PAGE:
Last week, I attended the Sixth Biennial Meeting of the Alcohol and Drug History Society. It was in Buffalo. I am a founding member of this organization, which was originally the Alcohol Temperance History group (ATHG). There were many nice people at the conference and many of the papers were excellent.
I chaired a panel on “Alcohol and the Modern State.” Brewing Battles deals with the relationship between the United States government and the brewing industry, that is probably why they choose me.
There were four papers and all were excellent. Noelle Plack spoke on “Wine, equality and taxation in the French Revolution.” Prior to the Revolution, there was a very high indirect tax on wine. Using the rhetoric of equality common people fought for the abolition of the tax. The taxes were reinstated between 1798 and 1804 but were much lower.
James Sumner’s paper was “Chemists in the brew house: Excise policy, chemical authority and the value of drink, 1790-1820. “ He looked at debates about how to determine the amount of alcohol in beer and what scientific methods to use. The English taxed beer indirectly and were looking for the most efficient, least corruptible way to maintain the tax and the revenue it generated.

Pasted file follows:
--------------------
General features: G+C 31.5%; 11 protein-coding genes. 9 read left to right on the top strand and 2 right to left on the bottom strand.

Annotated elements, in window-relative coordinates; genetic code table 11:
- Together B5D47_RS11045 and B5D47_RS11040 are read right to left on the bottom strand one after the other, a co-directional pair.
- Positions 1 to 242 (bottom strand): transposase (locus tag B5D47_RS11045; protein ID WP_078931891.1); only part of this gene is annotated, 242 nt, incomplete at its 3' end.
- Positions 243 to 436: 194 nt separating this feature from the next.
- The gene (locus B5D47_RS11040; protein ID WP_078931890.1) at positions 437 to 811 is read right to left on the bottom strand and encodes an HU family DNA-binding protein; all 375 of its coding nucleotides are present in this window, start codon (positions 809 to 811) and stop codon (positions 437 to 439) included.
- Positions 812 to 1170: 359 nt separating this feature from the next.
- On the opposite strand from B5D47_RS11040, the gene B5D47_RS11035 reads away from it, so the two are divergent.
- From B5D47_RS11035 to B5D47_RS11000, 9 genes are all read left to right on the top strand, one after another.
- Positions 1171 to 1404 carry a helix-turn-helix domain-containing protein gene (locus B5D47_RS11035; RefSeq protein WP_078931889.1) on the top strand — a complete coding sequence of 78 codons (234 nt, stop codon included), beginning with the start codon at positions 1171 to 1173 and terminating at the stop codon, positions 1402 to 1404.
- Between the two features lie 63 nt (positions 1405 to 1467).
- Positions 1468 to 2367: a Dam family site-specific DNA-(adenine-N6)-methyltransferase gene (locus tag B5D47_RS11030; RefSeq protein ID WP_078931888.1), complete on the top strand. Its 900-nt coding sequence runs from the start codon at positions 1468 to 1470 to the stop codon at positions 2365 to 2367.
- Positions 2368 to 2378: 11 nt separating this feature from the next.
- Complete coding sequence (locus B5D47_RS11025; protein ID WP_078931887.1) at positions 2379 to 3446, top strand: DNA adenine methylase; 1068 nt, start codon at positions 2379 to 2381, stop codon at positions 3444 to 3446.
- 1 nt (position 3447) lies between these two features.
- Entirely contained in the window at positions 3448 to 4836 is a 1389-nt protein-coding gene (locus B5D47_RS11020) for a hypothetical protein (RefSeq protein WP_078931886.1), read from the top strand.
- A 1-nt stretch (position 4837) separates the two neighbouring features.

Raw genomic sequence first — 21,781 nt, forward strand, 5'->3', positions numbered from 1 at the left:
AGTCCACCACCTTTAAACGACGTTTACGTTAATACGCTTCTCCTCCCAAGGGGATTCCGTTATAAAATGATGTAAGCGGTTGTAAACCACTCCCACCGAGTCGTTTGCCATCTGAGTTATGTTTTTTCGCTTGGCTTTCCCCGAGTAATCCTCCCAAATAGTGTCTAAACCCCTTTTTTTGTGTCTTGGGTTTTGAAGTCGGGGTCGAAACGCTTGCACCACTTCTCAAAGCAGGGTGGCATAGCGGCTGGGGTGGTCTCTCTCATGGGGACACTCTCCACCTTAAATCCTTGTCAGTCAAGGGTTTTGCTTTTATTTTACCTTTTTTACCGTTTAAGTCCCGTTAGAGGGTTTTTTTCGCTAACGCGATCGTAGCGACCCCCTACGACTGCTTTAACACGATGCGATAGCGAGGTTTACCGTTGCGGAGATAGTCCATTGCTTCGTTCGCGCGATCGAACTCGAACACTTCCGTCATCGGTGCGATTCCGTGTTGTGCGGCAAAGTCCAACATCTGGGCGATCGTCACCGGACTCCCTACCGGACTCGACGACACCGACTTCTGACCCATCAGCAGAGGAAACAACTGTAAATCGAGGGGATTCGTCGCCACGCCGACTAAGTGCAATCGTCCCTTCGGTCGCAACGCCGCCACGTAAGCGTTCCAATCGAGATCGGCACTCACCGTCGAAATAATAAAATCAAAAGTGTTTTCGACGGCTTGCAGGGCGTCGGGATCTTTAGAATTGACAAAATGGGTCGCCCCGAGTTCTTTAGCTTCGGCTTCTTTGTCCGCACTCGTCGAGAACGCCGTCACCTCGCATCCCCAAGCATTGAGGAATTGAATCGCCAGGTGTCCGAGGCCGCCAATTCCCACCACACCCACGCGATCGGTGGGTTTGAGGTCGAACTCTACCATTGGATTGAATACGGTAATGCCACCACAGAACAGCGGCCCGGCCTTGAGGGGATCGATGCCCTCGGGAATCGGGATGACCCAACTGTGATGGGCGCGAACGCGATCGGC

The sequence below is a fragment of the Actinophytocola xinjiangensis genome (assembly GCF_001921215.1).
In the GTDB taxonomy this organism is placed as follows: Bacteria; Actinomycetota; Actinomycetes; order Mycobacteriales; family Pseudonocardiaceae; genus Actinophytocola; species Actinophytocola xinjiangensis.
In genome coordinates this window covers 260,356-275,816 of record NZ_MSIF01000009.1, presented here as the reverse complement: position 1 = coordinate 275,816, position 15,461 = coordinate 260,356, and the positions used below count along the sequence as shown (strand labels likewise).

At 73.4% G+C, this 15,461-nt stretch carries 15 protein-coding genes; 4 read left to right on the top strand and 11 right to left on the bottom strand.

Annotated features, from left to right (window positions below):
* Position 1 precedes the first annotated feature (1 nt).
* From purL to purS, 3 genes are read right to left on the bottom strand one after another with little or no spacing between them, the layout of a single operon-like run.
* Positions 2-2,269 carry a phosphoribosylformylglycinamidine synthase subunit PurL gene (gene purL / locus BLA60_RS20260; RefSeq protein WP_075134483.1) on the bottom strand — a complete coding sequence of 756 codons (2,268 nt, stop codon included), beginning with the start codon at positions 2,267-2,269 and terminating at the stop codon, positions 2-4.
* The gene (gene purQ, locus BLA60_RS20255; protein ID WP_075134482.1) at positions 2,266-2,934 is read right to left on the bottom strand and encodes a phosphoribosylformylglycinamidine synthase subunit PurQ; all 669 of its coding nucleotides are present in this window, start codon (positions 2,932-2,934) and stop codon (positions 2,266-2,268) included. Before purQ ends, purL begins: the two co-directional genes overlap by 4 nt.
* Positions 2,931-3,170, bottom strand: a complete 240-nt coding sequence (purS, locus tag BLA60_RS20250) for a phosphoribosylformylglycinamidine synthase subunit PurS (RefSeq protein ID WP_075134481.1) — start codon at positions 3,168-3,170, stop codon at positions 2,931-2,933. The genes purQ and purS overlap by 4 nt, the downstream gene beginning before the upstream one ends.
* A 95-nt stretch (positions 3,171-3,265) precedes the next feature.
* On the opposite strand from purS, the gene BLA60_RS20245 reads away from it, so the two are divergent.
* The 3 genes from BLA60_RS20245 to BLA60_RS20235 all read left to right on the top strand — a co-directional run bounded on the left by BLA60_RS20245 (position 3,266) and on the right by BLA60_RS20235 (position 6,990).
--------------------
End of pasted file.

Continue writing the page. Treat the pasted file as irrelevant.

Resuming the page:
Graceiela Marquez Colin and Gabriela Recio spoke on “Politicians and Brewers in Mexico: Taxing Beer in the 1920s.” By 1899, five firms controlled 63% of Mexico’s beer production. Prior to the Mexican Revolution beer did not pay the stamp tax that other alcoholic beverages did. The Mexican Revolution halted national distribution of beer. In 1912, the revolutionaries imposed taxes on beer for the first time and taxes rose five times between1912- 1922. In response, the brewers formed a trade association that sought tariff protection, lower taxes, and a labor code.
Jon Miller gave a talk on “Petroleum Nasby and the Comedy of Excise Taxes.” David Locke, a journalist, created Nasby as a fictional, satirical figure. Nasby drank whiskey straight and was a Democrat. Locke used Nasby to promote support of the Republican Party and its’ polices. One of the policies he promoted the most was the excise tax on liquor. A modern comparison to Nasby would be Stephen Colbert who pretends to be a conservative Republican. Nasby was very popular and a favorite of President Lincoln.
All four papers reveal the centrality of liquor taxation to states and their need for revenue. They also reveal the different responses that varying interest groups have to liquor taxation. In France, common people sought a reduction in taxes using the rhetoric of the revolution. In America, in the 1790s, western distillers rebelled against the imposition of a tax on whiskey.
Brewers in American, when faced with an excise tax to finance the Civil War, responded in a similar way to the Mexican brewers. They organized a trade association and sought amelioration within the tax system.The tax in the United States provided many patronage positions and this is one aspect of why Locke via Nasby supported the liquor excise. By looking at the relationship between states and liquor taxation, all the papers demonstrate how entangled liquor is in every aspect of modern life.